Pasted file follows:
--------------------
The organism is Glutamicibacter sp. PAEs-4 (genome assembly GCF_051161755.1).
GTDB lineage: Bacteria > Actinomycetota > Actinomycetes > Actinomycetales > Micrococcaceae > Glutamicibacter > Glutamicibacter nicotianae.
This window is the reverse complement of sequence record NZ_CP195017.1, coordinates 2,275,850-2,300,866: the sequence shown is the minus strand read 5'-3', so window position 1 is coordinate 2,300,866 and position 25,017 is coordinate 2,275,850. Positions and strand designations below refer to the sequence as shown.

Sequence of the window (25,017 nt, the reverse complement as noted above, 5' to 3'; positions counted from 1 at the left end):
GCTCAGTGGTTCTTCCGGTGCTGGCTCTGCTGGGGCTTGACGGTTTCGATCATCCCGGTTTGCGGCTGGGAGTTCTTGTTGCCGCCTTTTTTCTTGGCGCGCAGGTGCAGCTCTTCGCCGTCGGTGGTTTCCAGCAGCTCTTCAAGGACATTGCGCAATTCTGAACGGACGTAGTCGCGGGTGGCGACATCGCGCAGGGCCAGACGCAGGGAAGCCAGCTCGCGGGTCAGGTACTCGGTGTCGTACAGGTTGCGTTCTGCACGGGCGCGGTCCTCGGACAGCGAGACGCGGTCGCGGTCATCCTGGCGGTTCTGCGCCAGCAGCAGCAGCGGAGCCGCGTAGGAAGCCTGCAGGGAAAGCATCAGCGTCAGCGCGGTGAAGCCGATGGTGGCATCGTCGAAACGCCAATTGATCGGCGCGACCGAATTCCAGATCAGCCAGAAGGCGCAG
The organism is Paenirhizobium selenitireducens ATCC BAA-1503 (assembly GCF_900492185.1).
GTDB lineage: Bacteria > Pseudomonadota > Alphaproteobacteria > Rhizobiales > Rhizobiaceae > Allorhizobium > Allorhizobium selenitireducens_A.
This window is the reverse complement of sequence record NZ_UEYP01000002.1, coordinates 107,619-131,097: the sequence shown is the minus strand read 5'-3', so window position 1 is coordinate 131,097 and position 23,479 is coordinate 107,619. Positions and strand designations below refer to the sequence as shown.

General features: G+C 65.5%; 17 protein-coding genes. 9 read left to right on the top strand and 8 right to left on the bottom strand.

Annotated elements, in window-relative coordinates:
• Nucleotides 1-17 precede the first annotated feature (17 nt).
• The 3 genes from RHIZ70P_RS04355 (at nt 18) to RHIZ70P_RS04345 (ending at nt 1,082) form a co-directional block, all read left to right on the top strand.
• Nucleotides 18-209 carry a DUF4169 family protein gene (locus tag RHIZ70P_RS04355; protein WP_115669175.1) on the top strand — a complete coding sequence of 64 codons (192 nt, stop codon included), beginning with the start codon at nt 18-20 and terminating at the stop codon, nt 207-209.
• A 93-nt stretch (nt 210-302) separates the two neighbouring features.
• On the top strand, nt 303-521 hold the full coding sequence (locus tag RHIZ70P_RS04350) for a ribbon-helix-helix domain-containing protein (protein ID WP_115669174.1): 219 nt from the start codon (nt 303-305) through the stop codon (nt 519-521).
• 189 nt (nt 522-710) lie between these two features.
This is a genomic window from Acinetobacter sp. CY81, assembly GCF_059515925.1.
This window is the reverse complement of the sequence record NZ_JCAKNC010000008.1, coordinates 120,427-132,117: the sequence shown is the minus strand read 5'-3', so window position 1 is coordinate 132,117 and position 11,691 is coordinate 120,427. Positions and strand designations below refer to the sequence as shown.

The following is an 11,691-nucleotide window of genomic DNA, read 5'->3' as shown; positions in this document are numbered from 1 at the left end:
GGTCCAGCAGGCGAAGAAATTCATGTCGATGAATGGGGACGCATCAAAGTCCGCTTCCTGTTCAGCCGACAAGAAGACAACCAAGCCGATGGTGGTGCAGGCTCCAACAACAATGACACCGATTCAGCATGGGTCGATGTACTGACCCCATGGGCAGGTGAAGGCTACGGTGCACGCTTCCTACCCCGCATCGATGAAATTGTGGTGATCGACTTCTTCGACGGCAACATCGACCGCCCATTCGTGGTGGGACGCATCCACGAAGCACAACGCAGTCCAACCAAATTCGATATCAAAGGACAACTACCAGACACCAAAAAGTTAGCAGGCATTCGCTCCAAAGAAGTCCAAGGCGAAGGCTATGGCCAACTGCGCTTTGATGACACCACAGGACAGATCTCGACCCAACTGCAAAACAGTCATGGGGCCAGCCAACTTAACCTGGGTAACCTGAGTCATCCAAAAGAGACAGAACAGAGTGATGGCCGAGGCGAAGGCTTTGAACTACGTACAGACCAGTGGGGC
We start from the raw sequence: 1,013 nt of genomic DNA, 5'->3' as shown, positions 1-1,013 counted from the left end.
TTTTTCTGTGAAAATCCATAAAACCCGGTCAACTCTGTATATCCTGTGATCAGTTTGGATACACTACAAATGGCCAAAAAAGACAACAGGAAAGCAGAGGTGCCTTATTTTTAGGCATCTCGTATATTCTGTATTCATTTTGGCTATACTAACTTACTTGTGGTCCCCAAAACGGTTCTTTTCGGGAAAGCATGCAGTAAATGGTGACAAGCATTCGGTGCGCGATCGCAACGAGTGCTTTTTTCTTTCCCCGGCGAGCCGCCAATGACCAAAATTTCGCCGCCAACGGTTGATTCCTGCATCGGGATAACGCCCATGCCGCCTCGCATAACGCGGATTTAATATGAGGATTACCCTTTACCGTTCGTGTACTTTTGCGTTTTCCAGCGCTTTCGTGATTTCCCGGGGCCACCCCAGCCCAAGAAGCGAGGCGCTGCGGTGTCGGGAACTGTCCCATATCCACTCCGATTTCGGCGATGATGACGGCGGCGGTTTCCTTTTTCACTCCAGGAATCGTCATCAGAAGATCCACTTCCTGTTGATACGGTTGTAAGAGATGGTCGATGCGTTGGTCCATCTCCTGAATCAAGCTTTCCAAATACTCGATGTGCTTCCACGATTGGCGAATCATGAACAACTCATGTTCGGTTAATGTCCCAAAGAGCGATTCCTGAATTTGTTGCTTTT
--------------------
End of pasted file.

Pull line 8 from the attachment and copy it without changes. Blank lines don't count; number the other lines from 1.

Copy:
This window is the reverse complement of sequence record NZ_UEYP01000002.1, coordinates 107,619-131,097: the sequence shown is the minus strand read 5'-3', so window position 1 is coordinate 131,097 and position 23,479 is coordinate 107,619. Positions and strand designations below refer to the sequence as shown.